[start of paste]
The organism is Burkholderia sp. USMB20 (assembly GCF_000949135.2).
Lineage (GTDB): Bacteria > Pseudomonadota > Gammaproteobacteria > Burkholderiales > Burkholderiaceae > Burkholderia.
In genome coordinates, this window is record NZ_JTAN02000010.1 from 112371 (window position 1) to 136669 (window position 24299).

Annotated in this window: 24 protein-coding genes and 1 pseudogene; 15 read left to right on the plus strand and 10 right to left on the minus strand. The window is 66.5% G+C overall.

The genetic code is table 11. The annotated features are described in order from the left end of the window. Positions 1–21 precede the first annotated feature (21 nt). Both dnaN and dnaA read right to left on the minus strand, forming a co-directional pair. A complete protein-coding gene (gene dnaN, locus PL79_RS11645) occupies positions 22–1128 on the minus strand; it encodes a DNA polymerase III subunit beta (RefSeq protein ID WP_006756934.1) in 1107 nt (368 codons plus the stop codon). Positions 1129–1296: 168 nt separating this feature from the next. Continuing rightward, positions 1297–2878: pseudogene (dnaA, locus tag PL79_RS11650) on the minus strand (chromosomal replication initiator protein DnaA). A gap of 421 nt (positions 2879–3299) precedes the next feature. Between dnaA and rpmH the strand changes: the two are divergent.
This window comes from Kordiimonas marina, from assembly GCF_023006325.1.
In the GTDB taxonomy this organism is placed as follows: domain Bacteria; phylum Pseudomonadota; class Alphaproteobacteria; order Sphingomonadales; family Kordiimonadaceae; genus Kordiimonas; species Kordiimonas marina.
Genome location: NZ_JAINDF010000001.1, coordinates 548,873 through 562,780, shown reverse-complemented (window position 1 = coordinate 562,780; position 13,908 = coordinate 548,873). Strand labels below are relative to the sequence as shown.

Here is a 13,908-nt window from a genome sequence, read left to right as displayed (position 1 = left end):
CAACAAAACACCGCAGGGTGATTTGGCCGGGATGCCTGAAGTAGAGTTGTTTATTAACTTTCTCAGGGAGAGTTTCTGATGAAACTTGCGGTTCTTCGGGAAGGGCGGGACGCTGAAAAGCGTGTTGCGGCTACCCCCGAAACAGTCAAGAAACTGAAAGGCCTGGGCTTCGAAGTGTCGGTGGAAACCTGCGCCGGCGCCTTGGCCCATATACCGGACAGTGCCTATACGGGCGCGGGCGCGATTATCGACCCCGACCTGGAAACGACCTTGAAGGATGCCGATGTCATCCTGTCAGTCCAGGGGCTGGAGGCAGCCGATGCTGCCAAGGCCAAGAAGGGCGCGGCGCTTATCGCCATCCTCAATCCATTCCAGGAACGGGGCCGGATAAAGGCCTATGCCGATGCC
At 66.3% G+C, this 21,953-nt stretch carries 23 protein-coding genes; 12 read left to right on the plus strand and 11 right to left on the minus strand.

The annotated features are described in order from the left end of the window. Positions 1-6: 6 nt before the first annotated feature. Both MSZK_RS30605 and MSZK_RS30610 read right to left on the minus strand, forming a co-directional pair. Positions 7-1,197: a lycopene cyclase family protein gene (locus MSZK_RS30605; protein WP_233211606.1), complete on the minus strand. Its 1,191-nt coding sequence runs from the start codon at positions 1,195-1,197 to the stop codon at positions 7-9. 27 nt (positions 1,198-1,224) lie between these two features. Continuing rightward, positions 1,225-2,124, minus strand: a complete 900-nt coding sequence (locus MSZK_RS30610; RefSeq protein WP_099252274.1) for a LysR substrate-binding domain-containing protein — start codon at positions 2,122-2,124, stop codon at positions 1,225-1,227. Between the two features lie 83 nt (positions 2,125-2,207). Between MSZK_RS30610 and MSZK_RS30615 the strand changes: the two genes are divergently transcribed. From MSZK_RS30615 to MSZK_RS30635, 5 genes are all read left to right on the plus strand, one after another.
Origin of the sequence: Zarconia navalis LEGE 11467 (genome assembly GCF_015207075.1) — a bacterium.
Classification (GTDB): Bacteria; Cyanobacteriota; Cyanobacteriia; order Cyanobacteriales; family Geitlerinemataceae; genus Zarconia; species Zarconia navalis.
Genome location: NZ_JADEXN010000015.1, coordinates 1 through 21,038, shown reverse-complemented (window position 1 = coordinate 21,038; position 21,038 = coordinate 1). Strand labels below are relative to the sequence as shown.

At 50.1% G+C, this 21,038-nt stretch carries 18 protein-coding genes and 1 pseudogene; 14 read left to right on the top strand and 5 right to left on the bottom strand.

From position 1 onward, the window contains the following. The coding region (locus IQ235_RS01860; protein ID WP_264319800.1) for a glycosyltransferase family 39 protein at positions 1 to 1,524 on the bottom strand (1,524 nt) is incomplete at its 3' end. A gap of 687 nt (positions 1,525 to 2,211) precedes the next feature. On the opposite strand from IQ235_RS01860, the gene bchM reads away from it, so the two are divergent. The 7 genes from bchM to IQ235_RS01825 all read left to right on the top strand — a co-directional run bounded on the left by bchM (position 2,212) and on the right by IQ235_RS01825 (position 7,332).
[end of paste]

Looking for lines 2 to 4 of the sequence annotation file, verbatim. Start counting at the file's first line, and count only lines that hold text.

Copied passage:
Lineage (GTDB): Bacteria > Pseudomonadota > Gammaproteobacteria > Burkholderiales > Burkholderiaceae > Burkholderia.
In genome coordinates, this window is record NZ_JTAN02000010.1 from 112371 (window position 1) to 136669 (window position 24299).

Annotated in this window: 24 protein-coding genes and 1 pseudogene; 15 read left to right on the plus strand and 10 right to left on the minus strand. The window is 66.5% G+C overall.